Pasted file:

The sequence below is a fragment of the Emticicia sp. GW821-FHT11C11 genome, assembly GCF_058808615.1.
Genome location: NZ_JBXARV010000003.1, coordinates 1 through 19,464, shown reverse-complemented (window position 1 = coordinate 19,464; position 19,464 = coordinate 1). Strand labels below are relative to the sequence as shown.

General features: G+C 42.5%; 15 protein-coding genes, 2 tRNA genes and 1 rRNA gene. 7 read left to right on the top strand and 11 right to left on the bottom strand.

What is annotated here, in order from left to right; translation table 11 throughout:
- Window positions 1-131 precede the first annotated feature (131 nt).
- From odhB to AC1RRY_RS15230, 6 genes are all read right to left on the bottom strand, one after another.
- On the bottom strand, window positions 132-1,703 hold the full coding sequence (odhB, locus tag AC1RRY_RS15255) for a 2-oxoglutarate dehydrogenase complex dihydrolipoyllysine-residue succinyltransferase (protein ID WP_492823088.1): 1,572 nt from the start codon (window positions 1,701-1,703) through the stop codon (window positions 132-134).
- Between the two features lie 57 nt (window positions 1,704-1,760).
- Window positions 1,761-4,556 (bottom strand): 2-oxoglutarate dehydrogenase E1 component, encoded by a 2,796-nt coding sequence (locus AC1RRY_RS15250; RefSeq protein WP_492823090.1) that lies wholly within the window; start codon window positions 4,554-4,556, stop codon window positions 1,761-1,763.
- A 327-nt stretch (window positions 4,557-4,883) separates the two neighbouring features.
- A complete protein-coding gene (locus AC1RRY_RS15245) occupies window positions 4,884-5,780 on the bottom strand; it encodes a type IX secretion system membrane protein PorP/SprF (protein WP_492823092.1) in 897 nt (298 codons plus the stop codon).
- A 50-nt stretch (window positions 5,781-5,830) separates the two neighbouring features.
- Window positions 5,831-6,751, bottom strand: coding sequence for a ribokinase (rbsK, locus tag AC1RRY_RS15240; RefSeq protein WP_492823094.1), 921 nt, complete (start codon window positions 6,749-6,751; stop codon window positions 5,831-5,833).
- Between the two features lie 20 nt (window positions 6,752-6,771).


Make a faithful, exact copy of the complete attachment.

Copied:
The sequence below is a fragment of the Emticicia sp. GW821-FHT11C11 genome, assembly GCF_058808615.1.
Genome location: NZ_JBXARV010000003.1, coordinates 1 through 19,464, shown reverse-complemented (window position 1 = coordinate 19,464; position 19,464 = coordinate 1). Strand labels below are relative to the sequence as shown.

General features: G+C 42.5%; 15 protein-coding genes, 2 tRNA genes and 1 rRNA gene. 7 read left to right on the top strand and 11 right to left on the bottom strand.

What is annotated here, in order from left to right; translation table 11 throughout:
- Window positions 1-131 precede the first annotated feature (131 nt).
- From odhB to AC1RRY_RS15230, 6 genes are all read right to left on the bottom strand, one after another.
- On the bottom strand, window positions 132-1,703 hold the full coding sequence (odhB, locus tag AC1RRY_RS15255) for a 2-oxoglutarate dehydrogenase complex dihydrolipoyllysine-residue succinyltransferase (protein ID WP_492823088.1): 1,572 nt from the start codon (window positions 1,701-1,703) through the stop codon (window positions 132-134).
- Between the two features lie 57 nt (window positions 1,704-1,760).
- Window positions 1,761-4,556 (bottom strand): 2-oxoglutarate dehydrogenase E1 component, encoded by a 2,796-nt coding sequence (locus AC1RRY_RS15250; RefSeq protein WP_492823090.1) that lies wholly within the window; start codon window positions 4,554-4,556, stop codon window positions 1,761-1,763.
- A 327-nt stretch (window positions 4,557-4,883) separates the two neighbouring features.
- A complete protein-coding gene (locus AC1RRY_RS15245) occupies window positions 4,884-5,780 on the bottom strand; it encodes a type IX secretion system membrane protein PorP/SprF (protein WP_492823092.1) in 897 nt (298 codons plus the stop codon).
- A 50-nt stretch (window positions 5,781-5,830) separates the two neighbouring features.
- Window positions 5,831-6,751, bottom strand: coding sequence for a ribokinase (rbsK, locus tag AC1RRY_RS15240; RefSeq protein WP_492823094.1), 921 nt, complete (start codon window positions 6,749-6,751; stop codon window positions 5,831-5,833).
- Between the two features lie 20 nt (window positions 6,752-6,771).